Introduction:  Public health education strives to transform and empower students to engage in policy and practice improvement. However, little is known of the nature of such change among students, especially when studying Aboriginal health and wellbeing, which may involve disrupting long held assumptions and prejudices. This article reports findings regarding the feasibility, specificity and sensitivity of the Growth and Empowerment Measure (GEM) in the evaluation of two innovative Australian 13-week postgraduate public health electives focused on Aboriginal health and wellbeing. The GEM’s 14-item Emotional Empowerment Scale (EES14) and its subscales Inner Peace and Self-Capacity, and 12 Scenarios (S12) and its subscales Healing and Growth and Connection and Purpose were used to examine transformative experiences. A new short form of the S12, the Core6, was also trialled as a briefer measure of functional empowerment.

Methods:  Pre-course GEM responses and demographic information were collected from consenting students during the mandatory, face-to-face workshops of the Aboriginal public health Perspectives course and the Aboriginal empowerment and wellbeing Lifespan course. The two-day Perspectives course workshop introduced a group scenario-building activity towards ending health inequality. Lifespan students experienced a 3-day immersion based on Stage 1 of the Aboriginal Family Well Being empowerment program. Insights from both workshops were further integrated through structured online discussions and written assessments. At the end of semester, a post-course GEM was mailed to students for completion and return. Students could also provide feedback through evaluation surveys and semi-structured focus groups. Effect sizes were assessed using paired t-tests, Wilcoxon signed-rank tests and multiple ANOVA. Cronbach’s alpha confirmed internal consistency.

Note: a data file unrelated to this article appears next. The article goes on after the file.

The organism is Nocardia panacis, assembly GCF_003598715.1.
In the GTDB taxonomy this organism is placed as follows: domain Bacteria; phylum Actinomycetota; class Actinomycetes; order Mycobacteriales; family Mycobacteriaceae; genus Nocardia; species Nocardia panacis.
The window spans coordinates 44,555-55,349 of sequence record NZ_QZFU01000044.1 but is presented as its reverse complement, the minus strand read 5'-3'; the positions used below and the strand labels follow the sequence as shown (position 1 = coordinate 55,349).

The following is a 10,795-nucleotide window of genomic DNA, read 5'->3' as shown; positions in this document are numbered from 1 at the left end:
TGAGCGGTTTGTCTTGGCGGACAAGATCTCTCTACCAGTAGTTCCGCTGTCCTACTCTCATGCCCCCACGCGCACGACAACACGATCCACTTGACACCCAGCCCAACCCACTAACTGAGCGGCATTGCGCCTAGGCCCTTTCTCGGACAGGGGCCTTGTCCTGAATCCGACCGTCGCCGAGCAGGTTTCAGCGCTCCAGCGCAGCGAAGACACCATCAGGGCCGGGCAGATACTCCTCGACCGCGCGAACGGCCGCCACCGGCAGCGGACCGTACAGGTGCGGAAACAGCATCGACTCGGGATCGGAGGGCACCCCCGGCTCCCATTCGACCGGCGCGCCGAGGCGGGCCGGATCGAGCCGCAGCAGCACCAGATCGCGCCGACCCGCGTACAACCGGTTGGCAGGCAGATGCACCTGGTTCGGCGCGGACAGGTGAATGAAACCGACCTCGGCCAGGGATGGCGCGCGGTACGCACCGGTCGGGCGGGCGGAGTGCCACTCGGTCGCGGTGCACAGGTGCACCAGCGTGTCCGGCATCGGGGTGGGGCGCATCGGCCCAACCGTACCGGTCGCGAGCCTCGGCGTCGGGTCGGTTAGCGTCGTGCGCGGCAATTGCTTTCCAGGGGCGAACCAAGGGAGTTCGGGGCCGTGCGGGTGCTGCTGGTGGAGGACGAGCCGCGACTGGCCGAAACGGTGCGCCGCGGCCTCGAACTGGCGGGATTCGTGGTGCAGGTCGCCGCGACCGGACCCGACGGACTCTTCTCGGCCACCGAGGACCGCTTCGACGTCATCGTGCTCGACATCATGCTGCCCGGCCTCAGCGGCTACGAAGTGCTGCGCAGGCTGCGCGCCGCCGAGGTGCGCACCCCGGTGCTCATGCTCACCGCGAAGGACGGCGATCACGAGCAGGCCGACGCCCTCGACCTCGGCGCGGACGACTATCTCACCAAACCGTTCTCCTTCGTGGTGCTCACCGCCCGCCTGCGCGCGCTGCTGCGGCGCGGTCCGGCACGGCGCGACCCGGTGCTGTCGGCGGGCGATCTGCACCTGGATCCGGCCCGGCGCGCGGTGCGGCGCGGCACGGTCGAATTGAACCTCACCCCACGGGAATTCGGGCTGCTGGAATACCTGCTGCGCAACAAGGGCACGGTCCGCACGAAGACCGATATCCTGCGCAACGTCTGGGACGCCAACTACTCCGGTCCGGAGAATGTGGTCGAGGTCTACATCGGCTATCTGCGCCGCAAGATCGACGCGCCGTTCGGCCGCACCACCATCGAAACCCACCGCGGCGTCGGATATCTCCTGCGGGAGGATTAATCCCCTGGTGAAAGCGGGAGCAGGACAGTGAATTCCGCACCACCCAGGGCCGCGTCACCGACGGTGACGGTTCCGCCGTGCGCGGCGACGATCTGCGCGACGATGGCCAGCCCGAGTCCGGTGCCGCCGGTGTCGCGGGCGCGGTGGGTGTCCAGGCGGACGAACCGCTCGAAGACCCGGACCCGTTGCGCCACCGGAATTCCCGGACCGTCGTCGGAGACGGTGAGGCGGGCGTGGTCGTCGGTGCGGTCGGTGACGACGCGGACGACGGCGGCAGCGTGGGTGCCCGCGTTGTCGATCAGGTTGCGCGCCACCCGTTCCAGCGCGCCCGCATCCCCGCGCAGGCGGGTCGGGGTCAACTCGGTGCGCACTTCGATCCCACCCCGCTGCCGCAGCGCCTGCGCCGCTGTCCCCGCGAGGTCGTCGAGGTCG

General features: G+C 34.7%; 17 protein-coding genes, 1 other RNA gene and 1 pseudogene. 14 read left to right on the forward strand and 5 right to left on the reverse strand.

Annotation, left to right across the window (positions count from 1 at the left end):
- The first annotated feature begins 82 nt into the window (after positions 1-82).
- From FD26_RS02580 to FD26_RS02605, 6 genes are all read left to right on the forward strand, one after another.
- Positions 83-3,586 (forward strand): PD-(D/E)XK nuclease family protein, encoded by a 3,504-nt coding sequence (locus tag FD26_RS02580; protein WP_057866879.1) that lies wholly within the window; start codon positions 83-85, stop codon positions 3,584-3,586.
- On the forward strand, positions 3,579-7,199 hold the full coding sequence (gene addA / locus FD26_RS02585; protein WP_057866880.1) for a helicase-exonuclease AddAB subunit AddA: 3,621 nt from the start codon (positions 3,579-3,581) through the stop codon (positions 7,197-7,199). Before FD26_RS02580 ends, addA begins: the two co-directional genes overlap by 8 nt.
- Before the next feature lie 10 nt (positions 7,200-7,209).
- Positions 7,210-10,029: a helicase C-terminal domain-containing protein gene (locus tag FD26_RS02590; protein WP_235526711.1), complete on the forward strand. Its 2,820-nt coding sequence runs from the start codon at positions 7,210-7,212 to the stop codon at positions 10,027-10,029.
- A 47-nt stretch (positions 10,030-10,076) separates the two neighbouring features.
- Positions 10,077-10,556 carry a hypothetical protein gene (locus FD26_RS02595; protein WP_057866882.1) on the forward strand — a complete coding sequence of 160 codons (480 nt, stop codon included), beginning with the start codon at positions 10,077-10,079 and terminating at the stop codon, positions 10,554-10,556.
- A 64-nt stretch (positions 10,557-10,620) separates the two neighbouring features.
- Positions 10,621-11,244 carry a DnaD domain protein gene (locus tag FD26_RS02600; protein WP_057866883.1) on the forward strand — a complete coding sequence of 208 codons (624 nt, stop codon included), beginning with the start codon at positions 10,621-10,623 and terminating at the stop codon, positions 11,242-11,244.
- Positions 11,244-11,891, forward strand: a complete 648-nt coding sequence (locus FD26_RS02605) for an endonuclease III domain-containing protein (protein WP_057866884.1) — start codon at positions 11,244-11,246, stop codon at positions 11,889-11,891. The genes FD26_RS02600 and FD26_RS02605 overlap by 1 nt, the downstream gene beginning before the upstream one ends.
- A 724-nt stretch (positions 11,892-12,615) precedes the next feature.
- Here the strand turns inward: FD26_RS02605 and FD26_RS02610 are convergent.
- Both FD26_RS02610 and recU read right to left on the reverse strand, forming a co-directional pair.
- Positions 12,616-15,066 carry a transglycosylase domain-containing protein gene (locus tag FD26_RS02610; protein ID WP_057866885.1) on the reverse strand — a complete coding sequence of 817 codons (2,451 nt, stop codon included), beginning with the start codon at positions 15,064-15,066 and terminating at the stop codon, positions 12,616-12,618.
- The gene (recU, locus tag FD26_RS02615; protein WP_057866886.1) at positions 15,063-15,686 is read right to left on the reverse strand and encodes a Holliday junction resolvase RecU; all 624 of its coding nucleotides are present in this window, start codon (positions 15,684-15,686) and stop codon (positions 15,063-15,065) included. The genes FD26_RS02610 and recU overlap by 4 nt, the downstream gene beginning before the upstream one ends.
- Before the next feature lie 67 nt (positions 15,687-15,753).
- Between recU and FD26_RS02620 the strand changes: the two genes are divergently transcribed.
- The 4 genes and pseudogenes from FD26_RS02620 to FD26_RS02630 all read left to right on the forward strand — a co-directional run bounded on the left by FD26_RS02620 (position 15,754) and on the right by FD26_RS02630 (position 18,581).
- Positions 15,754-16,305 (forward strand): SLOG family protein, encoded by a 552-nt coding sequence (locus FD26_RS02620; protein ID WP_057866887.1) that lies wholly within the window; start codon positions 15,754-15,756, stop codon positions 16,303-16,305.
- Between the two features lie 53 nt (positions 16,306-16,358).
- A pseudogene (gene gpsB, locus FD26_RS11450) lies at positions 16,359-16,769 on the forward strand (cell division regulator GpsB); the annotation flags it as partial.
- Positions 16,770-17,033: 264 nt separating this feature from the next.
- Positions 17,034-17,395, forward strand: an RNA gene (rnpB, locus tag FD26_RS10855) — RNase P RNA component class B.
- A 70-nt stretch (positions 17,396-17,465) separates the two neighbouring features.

Results:  Baseline GEM data was provided for 147 out of a total of 194 workshop experiences from participating students. Twenty students attended workshops for both Perspectives and Lifespan. Fifty-five matched pairs (representing 52 individual participants) were obtained from 170 students who completed one or both courses. Statistically significant positive change of small to medium effect size was detected in all GEM scales, subscales and some individual items. Lifespan yielded larger effects than Perspectives, most markedly on two subscales: Inner Peace, and Connection and Purpose. Participating students reported significant growth in the Scenario item ‘knowing and being who I am’ following Perspectives and Lifespan. Those completing Perspectives also reported a significant increase in ‘gaining voice and being heard’, consistent with its action-oriented scenario-building assessment. In contrast, the psychosocial development approach embedded in Lifespan stimulated strong development in spirituality, responding constructively to judgement, appreciating empowerment in their communities and skills to make changes in their lives. Feedback indicated that students valued these personal and professional growth experiences.

Conclusion:  The GEM was sensitive and specific in measuring components of empowering change among participants. Challenges included low post-course response rates that limited extrapolation to overall course impact, and attention needed to starting point when comparing the increment of change. The GEM is a promising tool for studying postgraduate courses designed to stimulate transformative learning, wellbeing and cultural competence through empowerment, and relevant in the education of health professionals in the fields of Aboriginal and rural health.